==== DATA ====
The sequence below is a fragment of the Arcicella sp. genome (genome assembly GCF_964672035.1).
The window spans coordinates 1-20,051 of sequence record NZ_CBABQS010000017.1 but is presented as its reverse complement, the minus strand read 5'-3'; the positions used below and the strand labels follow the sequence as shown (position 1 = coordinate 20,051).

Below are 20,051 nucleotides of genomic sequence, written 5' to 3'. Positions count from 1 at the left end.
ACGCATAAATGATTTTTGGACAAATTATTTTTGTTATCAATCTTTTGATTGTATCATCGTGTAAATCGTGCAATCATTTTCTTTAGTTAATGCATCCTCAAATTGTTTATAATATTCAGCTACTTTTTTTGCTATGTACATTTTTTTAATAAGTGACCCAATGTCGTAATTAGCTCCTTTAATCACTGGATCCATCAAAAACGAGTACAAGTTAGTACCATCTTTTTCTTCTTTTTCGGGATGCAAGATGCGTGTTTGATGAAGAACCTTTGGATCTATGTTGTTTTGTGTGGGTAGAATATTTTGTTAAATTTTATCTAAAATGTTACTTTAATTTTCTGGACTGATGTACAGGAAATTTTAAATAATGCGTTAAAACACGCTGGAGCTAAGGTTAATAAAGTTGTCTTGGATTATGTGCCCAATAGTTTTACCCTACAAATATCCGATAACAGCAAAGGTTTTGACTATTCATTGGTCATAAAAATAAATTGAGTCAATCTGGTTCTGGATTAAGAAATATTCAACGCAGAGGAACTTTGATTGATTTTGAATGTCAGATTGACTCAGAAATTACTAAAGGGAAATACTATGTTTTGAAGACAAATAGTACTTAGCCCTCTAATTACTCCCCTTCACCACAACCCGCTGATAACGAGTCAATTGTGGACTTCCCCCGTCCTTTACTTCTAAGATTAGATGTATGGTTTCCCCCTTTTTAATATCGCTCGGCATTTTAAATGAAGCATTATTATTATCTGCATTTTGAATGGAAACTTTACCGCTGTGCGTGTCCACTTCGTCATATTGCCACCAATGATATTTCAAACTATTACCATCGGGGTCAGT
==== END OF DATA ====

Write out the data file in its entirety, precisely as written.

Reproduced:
The sequence below is a fragment of the Arcicella sp. genome (genome assembly GCF_964672035.1).
The window spans coordinates 1-20,051 of sequence record NZ_CBABQS010000017.1 but is presented as its reverse complement, the minus strand read 5'-3'; the positions used below and the strand labels follow the sequence as shown (position 1 = coordinate 20,051).

Below are 20,051 nucleotides of genomic sequence, written 5' to 3'. Positions count from 1 at the left end.
ACGCATAAATGATTTTTGGACAAATTATTTTTGTTATCAATCTTTTGATTGTATCATCGTGTAAATCGTGCAATCATTTTCTTTAGTTAATGCATCCTCAAATTGTTTATAATATTCAGCTACTTTTTTTGCTATGTACATTTTTTTAATAAGTGACCCAATGTCGTAATTAGCTCCTTTAATCACTGGATCCATCAAAAACGAGTACAAGTTAGTACCATCTTTTTCTTCTTTTTCGGGATGCAAGATGCGTGTTTGATGAAGAACCTTTGGATCTATGTTGTTTTGTGTGGGTAGAATATTTTGTTAAATTTTATCTAAAATGTTACTTTAATTTTCTGGACTGATGTACAGGAAATTTTAAATAATGCGTTAAAACACGCTGGAGCTAAGGTTAATAAAGTTGTCTTGGATTATGTGCCCAATAGTTTTACCCTACAAATATCCGATAACAGCAAAGGTTTTGACTATTCATTGGTCATAAAAATAAATTGAGTCAATCTGGTTCTGGATTAAGAAATATTCAACGCAGAGGAACTTTGATTGATTTTGAATGTCAGATTGACTCAGAAATTACTAAAGGGAAATACTATGTTTTGAAGACAAATAGTACTTAGCCCTCTAATTACTCCCCTTCACCACAACCCGCTGATAACGAGTCAATTGTGGACTTCCCCCGTCCTTTACTTCTAAGATTAGATGTATGGTTTCCCCCTTTTTAATATCGCTCGGCATTTTAAATGAAGCATTATTATTATCTGCATTTTGAATGGAAACTTTACCGCTGTGCGTGTCCACTTCGTCATATTGCCACCAATGATATTTCAAACTATTACCATCGGGGTCAGT